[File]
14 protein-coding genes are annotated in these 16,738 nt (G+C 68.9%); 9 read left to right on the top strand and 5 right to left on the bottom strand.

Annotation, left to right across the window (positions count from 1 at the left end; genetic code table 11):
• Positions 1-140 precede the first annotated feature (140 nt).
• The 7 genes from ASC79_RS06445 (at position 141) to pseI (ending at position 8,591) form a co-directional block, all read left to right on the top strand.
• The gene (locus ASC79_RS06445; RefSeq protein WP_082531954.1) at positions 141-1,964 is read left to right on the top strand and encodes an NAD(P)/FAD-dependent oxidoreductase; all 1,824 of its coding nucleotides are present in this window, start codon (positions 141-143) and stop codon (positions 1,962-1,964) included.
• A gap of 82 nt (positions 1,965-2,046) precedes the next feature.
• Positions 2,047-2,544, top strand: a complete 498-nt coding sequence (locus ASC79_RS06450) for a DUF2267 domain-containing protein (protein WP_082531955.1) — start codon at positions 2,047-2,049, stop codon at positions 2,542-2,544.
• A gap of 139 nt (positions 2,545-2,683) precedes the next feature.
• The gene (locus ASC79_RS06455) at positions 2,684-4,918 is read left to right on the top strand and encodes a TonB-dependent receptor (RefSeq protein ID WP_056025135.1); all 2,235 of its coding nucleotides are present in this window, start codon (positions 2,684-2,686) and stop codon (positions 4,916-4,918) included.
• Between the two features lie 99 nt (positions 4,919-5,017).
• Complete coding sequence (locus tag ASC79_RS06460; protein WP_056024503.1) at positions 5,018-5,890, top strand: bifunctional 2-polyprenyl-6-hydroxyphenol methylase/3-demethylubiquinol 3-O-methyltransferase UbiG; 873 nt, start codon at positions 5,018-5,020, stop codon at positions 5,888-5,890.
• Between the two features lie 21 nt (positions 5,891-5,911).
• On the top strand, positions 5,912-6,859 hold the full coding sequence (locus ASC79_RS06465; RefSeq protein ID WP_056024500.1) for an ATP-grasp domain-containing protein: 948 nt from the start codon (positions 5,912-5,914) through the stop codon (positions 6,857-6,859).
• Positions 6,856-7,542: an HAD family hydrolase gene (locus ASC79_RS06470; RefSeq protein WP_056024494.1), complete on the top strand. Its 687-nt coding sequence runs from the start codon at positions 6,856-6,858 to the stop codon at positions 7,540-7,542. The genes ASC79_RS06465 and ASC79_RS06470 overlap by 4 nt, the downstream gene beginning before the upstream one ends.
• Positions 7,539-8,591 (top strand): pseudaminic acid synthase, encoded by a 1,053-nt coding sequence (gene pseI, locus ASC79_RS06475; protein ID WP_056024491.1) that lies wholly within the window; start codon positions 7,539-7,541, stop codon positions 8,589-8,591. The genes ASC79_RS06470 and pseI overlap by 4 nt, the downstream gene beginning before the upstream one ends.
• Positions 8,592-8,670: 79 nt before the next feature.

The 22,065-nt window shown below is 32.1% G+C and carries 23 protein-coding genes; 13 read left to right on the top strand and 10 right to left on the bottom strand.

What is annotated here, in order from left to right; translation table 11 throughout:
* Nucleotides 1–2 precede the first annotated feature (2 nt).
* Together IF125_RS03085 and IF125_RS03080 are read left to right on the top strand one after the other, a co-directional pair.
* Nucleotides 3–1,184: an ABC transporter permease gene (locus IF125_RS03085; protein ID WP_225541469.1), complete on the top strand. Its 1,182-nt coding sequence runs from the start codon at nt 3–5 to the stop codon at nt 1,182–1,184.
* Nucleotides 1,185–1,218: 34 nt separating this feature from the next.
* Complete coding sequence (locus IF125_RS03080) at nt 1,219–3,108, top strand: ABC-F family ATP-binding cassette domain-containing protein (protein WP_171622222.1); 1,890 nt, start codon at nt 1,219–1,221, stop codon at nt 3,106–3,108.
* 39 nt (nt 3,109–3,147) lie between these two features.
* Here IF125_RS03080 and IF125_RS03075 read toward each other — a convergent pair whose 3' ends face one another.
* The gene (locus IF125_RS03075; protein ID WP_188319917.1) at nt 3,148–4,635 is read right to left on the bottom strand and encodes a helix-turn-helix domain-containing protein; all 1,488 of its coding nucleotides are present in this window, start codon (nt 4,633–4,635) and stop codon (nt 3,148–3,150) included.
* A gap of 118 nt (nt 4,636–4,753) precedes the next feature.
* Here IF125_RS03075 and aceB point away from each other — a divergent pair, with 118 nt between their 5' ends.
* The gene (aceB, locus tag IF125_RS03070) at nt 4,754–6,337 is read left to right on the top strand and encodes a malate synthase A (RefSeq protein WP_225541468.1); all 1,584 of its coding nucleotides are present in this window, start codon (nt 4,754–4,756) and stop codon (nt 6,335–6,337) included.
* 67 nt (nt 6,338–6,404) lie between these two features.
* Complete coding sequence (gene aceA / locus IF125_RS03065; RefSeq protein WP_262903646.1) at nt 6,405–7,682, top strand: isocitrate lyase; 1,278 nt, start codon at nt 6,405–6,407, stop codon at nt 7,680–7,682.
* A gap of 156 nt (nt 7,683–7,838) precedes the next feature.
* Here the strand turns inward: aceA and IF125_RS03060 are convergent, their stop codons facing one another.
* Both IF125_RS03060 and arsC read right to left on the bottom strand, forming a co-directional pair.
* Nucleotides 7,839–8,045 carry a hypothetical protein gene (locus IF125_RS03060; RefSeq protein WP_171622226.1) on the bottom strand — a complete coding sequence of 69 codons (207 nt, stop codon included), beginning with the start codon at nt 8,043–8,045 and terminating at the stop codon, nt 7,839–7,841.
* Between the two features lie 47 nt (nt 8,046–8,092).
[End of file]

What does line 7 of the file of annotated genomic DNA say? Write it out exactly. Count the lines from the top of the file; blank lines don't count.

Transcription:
• Positions 2,047-2,544, top strand: a complete 498-nt coding sequence (locus ASC79_RS06450) for a DUF2267 domain-containing protein (protein WP_082531955.1) — start codon at positions 2,047-2,049, stop codon at positions 2,542-2,544.